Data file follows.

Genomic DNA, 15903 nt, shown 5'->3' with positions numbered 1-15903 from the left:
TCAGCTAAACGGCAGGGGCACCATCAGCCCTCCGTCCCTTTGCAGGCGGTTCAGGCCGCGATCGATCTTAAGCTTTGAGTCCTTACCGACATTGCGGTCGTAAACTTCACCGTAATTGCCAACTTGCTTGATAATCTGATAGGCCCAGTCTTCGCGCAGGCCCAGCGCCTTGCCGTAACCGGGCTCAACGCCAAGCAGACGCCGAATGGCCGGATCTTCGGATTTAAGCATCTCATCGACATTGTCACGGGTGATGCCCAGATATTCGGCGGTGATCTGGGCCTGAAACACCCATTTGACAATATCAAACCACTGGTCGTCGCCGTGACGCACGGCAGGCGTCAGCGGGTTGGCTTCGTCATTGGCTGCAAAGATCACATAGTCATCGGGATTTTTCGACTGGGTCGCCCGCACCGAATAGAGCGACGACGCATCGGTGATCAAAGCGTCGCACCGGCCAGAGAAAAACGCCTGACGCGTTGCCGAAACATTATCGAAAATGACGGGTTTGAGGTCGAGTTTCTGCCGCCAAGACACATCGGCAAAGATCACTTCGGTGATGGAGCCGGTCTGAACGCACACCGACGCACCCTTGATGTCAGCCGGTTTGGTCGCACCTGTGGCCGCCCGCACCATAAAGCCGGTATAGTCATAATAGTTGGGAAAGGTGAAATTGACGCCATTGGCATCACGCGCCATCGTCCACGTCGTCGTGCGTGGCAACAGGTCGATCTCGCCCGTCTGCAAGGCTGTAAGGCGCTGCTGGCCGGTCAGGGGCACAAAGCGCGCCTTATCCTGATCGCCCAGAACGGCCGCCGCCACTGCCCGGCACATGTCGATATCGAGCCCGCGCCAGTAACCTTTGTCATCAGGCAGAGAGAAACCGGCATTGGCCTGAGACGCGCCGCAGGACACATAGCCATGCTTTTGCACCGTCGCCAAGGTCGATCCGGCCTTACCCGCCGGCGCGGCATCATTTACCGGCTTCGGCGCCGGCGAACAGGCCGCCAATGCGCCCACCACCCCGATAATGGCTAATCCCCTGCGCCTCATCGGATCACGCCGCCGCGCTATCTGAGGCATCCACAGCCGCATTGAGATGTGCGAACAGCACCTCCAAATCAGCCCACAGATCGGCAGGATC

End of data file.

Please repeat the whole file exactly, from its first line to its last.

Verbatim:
Genomic DNA, 15903 nt, shown 5'->3' with positions numbered 1-15903 from the left:
TCAGCTAAACGGCAGGGGCACCATCAGCCCTCCGTCCCTTTGCAGGCGGTTCAGGCCGCGATCGATCTTAAGCTTTGAGTCCTTACCGACATTGCGGTCGTAAACTTCACCGTAATTGCCAACTTGCTTGATAATCTGATAGGCCCAGTCTTCGCGCAGGCCCAGCGCCTTGCCGTAACCGGGCTCAACGCCAAGCAGACGCCGAATGGCCGGATCTTCGGATTTAAGCATCTCATCGACATTGTCACGGGTGATGCCCAGATATTCGGCGGTGATCTGGGCCTGAAACACCCATTTGACAATATCAAACCACTGGTCGTCGCCGTGACGCACGGCAGGCGTCAGCGGGTTGGCTTCGTCATTGGCTGCAAAGATCACATAGTCATCGGGATTTTTCGACTGGGTCGCCCGCACCGAATAGAGCGACGACGCATCGGTGATCAAAGCGTCGCACCGGCCAGAGAAAAACGCCTGACGCGTTGCCGAAACATTATCGAAAATGACGGGTTTGAGGTCGAGTTTCTGCCGCCAAGACACATCGGCAAAGATCACTTCGGTGATGGAGCCGGTCTGAACGCACACCGACGCACCCTTGATGTCAGCCGGTTTGGTCGCACCTGTGGCCGCCCGCACCATAAAGCCGGTATAGTCATAATAGTTGGGAAAGGTGAAATTGACGCCATTGGCATCACGCGCCATCGTCCACGTCGTCGTGCGTGGCAACAGGTCGATCTCGCCCGTCTGCAAGGCTGTAAGGCGCTGCTGGCCGGTCAGGGGCACAAAGCGCGCCTTATCCTGATCGCCCAGAACGGCCGCCGCCACTGCCCGGCACATGTCGATATCGAGCCCGCGCCAGTAACCTTTGTCATCAGGCAGAGAGAAACCGGCATTGGCCTGAGACGCGCCGCAGGACACATAGCCATGCTTTTGCACCGTCGCCAAGGTCGATCCGGCCTTACCCGCCGGCGCGGCATCATTTACCGGCTTCGGCGCCGGCGAACAGGCCGCCAATGCGCCCACCACCCCGATAATGGCTAATCCCCTGCGCCTCATCGGATCACGCCGCCGCGCTATCTGAGGCATCCACAGCCGCATTGAGATGTGCGAACAGCACCTCCAAATCAGCCCACAGATCGGCAGGATC